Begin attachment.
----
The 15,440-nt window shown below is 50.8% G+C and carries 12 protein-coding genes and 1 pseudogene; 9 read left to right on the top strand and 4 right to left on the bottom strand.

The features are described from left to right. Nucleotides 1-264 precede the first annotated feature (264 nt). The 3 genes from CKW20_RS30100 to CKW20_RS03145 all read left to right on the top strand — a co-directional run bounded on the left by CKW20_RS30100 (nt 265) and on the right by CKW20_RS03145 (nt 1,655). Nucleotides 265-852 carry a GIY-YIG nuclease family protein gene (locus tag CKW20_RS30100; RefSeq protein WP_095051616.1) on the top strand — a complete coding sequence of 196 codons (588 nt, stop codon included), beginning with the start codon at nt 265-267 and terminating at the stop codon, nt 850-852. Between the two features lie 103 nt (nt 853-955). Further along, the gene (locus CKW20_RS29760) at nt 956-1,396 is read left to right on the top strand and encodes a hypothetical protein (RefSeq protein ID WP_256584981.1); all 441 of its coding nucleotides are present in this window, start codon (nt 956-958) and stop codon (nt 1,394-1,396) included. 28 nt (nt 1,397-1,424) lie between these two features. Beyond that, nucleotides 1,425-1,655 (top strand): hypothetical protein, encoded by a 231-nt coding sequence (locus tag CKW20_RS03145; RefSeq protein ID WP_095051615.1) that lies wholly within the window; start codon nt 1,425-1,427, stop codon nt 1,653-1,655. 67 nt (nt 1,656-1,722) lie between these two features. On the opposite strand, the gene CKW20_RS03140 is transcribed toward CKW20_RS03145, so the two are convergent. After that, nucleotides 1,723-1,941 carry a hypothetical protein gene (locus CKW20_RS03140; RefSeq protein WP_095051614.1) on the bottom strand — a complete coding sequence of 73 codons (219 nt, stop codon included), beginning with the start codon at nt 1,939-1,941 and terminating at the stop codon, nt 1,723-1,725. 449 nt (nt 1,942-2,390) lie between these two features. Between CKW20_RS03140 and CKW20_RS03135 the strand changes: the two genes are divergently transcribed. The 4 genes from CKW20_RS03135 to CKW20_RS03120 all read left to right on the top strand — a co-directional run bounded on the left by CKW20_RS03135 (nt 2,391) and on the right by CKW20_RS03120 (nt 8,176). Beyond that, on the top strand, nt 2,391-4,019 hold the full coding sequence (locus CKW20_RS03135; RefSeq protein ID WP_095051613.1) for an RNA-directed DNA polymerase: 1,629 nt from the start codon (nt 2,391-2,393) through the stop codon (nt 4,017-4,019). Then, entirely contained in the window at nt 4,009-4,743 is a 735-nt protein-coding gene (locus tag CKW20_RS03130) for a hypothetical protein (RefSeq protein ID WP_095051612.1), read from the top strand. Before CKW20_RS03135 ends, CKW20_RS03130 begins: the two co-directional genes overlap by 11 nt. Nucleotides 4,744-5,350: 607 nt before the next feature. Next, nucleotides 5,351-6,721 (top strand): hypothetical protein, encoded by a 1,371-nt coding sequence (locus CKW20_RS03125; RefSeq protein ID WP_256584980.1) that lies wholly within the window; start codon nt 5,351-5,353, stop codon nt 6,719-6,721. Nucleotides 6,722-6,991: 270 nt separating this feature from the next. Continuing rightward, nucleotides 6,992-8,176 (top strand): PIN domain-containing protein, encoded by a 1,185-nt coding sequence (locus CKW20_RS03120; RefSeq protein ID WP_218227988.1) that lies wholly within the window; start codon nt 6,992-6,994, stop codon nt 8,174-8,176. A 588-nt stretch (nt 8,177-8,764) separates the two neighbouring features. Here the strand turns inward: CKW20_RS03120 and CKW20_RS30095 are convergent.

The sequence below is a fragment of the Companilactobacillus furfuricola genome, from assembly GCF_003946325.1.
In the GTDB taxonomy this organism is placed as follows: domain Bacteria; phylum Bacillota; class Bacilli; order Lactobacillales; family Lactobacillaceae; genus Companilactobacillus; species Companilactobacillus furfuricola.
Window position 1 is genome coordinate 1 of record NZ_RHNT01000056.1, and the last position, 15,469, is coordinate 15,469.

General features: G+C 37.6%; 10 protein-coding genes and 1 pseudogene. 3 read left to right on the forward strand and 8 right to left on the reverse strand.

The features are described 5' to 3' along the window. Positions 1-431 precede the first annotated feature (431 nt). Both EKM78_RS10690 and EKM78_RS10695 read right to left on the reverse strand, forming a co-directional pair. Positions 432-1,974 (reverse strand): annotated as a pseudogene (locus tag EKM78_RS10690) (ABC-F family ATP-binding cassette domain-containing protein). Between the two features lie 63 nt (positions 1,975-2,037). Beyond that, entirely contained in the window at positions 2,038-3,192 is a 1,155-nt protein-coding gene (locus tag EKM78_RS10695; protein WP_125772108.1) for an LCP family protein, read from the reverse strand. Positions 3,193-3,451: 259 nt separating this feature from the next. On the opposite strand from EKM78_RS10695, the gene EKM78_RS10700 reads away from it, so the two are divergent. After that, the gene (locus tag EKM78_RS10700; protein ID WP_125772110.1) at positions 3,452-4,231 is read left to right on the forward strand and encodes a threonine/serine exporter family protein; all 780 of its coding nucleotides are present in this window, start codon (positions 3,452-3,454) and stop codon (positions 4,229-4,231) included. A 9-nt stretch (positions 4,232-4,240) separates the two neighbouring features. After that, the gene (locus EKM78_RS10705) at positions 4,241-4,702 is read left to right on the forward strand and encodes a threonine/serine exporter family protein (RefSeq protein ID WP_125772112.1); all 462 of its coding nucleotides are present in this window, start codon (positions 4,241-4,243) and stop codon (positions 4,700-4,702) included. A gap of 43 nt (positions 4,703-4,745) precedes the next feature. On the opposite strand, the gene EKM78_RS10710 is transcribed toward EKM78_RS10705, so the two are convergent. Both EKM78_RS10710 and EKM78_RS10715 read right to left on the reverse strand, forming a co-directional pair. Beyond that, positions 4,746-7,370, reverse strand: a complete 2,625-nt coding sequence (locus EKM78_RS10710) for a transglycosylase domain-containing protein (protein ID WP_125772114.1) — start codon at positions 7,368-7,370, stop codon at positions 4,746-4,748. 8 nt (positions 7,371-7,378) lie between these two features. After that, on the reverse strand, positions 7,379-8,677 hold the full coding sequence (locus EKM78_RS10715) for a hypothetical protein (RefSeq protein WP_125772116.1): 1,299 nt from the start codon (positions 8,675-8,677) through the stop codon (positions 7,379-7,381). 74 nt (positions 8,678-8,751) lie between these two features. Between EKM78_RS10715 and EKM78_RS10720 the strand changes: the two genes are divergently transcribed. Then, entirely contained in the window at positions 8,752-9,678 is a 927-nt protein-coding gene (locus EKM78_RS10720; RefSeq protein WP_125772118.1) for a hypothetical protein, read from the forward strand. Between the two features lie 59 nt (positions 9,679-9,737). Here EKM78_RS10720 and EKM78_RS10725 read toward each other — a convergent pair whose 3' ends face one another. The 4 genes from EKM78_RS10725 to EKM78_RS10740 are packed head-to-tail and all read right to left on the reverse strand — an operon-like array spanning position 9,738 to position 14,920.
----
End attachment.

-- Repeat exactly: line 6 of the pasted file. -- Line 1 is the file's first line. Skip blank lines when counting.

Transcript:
General features: G+C 37.6%; 10 protein-coding genes and 1 pseudogene. 3 read left to right on the forward strand and 8 right to left on the reverse strand.